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Third Man Theme / Charles Hurts / The Monotonous Tone at The Menagerie

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ATL | 12:56 UK time, Tuesday, 29 November 2011


Charles Hurts kick off the with 'The Wave', the bass driven and mysterious duo of Philip Quinn and Steven Henry echoing the style and demeanour of acts like Joy Division in this pressure building effort, which eventually climaxes in some lustful guitar strumming.

Throughout their set the soaring, smooth yet temperate vocals of Quinn have a profound effect on the crowd; a very reserved band on stage they almost seem afraid at times to say thank you, but this doesn't detract from the performance, if anything adding to the enigmatic aura that surrounds them.

As we come to the end of their set, they catch us off guard with a joyful, brooding number called 'Fuss Gang', which translated from German means “Footpath”. A minimalistic song, 'Fuss Gang' sounds like something written from the heart, and you wonder how this two-piece from Belfast can make such a beautiful and heartbreaking noise.

Up next are The Monotonous Tone, a band that seem to have just stepped out of a time machine. They wear glittery feather boas, 60s clothing and sunglasses your grandmother would probably wear. It's a simple sort of rock, but it's not very exciting - in fact it's barely note worthy at all. They scream and yell their way through their set, occasionally guldering, “We are the monotonous tone”, well they've sure got that right.

We've got to a stage in the night where it feels like they've one song on loop, they decide to finish up with a song called 'Miss Brown' and people are clapping them off a good minute before their set ends. Despite their flair on stage, enthusiastic yelping, and sparkling accessories, they fail to make an impact. Led Zeppelin must have been wrong all this time, all that glitters is not gold.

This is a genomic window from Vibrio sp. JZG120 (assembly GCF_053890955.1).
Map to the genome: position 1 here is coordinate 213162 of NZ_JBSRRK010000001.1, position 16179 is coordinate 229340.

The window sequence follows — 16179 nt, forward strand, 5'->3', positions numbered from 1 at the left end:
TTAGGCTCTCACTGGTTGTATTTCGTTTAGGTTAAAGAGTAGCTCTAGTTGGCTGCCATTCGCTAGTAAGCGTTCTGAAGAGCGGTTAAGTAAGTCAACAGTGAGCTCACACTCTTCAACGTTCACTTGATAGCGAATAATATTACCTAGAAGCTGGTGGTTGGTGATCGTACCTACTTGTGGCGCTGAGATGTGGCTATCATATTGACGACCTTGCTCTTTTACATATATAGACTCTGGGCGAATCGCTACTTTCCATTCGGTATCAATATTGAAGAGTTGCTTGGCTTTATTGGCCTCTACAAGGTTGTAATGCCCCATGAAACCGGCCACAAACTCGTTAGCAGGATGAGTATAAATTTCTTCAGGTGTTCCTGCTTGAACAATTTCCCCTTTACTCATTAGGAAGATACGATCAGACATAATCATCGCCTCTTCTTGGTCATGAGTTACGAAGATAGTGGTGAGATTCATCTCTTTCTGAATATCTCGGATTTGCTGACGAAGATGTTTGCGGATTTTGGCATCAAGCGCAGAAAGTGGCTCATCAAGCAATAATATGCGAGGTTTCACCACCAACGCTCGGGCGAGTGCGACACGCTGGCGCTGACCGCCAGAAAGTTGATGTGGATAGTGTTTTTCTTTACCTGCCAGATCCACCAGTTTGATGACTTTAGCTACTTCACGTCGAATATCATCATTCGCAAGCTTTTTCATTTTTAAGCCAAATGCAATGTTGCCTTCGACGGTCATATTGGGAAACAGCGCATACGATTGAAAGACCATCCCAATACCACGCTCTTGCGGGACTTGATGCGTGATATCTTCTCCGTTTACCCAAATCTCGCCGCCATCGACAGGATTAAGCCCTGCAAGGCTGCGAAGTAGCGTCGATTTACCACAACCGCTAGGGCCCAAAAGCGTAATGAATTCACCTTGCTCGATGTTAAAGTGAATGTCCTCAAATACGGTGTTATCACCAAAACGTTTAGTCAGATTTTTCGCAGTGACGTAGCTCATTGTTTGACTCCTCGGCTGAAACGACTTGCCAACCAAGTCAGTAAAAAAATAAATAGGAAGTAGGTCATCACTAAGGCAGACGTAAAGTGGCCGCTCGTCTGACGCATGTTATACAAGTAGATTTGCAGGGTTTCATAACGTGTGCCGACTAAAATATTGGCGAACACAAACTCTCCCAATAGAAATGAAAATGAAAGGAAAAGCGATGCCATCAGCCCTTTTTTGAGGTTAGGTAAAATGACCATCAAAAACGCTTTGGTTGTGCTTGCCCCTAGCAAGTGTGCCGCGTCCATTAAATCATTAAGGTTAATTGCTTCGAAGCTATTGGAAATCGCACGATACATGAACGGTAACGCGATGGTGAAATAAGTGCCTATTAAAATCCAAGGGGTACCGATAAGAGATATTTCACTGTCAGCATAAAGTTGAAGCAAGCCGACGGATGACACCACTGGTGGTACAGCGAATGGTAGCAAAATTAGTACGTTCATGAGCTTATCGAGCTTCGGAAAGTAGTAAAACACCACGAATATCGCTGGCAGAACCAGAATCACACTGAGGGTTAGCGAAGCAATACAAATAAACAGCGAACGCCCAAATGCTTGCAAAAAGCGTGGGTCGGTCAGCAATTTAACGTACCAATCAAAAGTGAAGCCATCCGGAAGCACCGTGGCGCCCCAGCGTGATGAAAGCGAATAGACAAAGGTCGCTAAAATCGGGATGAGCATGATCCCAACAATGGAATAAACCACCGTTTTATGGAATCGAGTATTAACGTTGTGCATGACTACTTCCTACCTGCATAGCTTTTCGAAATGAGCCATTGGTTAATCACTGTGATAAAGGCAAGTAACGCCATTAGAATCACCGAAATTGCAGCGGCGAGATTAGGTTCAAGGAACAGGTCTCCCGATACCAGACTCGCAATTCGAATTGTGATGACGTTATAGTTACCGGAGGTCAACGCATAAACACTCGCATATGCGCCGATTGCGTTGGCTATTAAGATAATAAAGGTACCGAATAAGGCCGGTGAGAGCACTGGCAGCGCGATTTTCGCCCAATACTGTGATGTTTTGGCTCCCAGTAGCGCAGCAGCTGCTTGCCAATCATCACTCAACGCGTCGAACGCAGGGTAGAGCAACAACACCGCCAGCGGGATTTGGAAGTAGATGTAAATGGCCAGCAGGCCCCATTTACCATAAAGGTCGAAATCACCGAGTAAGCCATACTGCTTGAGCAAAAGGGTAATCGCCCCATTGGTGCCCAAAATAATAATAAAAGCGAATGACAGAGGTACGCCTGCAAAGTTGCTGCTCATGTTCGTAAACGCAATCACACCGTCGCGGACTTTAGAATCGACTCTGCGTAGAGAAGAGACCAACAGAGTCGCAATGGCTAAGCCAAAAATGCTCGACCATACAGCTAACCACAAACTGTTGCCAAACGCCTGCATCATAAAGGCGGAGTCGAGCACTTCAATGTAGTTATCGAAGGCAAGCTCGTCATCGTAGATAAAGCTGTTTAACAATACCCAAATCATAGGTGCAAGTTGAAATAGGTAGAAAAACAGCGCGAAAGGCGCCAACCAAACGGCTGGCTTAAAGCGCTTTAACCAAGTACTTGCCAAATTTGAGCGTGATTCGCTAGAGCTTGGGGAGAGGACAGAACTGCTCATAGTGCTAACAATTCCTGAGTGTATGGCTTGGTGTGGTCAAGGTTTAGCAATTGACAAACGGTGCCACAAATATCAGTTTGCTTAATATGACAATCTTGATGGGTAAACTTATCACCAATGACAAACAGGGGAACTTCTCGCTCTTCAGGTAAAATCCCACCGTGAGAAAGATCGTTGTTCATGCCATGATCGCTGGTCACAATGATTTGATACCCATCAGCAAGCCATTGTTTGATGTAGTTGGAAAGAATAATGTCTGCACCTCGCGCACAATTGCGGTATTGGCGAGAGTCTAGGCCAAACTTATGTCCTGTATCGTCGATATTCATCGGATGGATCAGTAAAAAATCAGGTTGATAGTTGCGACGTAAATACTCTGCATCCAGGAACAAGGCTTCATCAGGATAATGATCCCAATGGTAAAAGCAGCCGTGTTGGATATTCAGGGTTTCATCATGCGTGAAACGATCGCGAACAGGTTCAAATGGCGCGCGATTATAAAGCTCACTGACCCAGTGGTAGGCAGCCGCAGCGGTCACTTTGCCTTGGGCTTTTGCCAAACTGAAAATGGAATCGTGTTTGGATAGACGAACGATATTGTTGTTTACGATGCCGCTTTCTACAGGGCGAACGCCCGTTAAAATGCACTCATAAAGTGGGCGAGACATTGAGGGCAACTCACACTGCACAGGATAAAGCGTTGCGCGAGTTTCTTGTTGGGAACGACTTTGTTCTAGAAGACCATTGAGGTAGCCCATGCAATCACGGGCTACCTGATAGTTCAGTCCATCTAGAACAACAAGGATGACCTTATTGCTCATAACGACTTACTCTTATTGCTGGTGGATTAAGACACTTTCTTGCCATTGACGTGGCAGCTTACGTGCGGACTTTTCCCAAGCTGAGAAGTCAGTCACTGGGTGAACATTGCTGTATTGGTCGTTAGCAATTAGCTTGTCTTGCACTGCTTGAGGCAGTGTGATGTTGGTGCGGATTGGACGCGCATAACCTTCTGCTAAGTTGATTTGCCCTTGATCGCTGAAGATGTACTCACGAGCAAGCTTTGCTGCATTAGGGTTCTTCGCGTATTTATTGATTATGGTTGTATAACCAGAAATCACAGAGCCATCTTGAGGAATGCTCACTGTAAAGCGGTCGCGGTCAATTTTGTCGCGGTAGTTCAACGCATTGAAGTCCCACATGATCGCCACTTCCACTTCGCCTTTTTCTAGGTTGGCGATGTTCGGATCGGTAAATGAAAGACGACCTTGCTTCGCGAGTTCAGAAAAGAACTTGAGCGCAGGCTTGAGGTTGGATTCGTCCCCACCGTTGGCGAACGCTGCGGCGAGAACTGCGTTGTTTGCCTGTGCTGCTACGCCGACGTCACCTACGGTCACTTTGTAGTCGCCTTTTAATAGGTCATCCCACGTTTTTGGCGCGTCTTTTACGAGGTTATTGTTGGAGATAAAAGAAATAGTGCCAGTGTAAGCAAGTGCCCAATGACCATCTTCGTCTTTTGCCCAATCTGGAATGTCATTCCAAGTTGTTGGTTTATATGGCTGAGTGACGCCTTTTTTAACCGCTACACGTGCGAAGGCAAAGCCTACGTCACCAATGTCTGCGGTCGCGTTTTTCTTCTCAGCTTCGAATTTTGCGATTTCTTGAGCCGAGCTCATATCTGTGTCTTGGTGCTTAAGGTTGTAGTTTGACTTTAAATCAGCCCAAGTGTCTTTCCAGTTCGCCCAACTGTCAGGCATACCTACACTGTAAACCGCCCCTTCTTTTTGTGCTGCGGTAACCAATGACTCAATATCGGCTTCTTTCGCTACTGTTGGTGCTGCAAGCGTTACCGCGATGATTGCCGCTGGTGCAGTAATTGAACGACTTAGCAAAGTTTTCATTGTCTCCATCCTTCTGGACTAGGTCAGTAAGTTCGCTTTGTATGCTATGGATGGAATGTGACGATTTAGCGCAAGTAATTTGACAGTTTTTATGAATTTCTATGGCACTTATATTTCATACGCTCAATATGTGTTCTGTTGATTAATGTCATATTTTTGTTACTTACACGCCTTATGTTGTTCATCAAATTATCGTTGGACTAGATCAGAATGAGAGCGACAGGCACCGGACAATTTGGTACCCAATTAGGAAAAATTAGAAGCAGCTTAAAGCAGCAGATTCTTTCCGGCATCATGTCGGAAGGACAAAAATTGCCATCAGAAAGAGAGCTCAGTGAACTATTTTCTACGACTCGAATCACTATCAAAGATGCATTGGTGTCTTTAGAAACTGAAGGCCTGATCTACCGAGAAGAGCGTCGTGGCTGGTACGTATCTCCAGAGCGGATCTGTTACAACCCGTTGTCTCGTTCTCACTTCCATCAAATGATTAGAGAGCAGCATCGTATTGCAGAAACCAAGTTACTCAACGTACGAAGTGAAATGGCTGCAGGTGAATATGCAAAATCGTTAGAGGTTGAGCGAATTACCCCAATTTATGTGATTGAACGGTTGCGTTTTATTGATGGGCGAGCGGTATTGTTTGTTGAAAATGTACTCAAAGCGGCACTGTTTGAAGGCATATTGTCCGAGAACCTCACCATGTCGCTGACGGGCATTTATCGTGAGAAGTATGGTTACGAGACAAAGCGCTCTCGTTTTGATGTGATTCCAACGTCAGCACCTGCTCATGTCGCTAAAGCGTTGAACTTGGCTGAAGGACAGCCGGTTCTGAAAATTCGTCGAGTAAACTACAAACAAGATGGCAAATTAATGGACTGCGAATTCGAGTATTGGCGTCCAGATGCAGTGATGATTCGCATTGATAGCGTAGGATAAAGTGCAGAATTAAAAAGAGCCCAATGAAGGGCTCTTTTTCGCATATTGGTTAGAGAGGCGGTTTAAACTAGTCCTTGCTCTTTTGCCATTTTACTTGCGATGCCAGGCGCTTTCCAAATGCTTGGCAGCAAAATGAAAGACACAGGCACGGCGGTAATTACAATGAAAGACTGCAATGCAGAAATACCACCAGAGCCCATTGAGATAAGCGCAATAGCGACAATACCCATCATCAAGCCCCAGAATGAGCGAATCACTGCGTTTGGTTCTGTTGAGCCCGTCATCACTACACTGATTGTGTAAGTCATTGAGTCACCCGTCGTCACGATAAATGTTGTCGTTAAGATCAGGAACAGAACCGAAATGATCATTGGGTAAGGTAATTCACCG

Tonight's main act is Third Man Theme, and as the band begins with 'Red Legged Honey Creeper' a small fan-base huddles up around the front of the stage. The band are only one song in and are already covered in sweat, but they keep going with 'Hepworth and Hapaska', a rhythmic clapping introduction leading into some experimental chanting. The kraut-pop trio from Belfast stray into math rock territory during the song, drummer Brian playing with a pace and style not too unlike Battles' John Stanier.

Guitarist and vocalist Matthew Rodger announces that the next song is for, “Somebody you love” and finishes the set with 'New Girl'. Slow, majestic and full of power, the looping backing vocals heighten the tension with Matthew ultimately blasting out a bloody roar.

Third Man Theme eventually slow everything down at the end of 'New Girl', decelerating like toys that have just run out of power, but they have used every ounce of electricity in their batteries to produce something striking and different.

James J Magill


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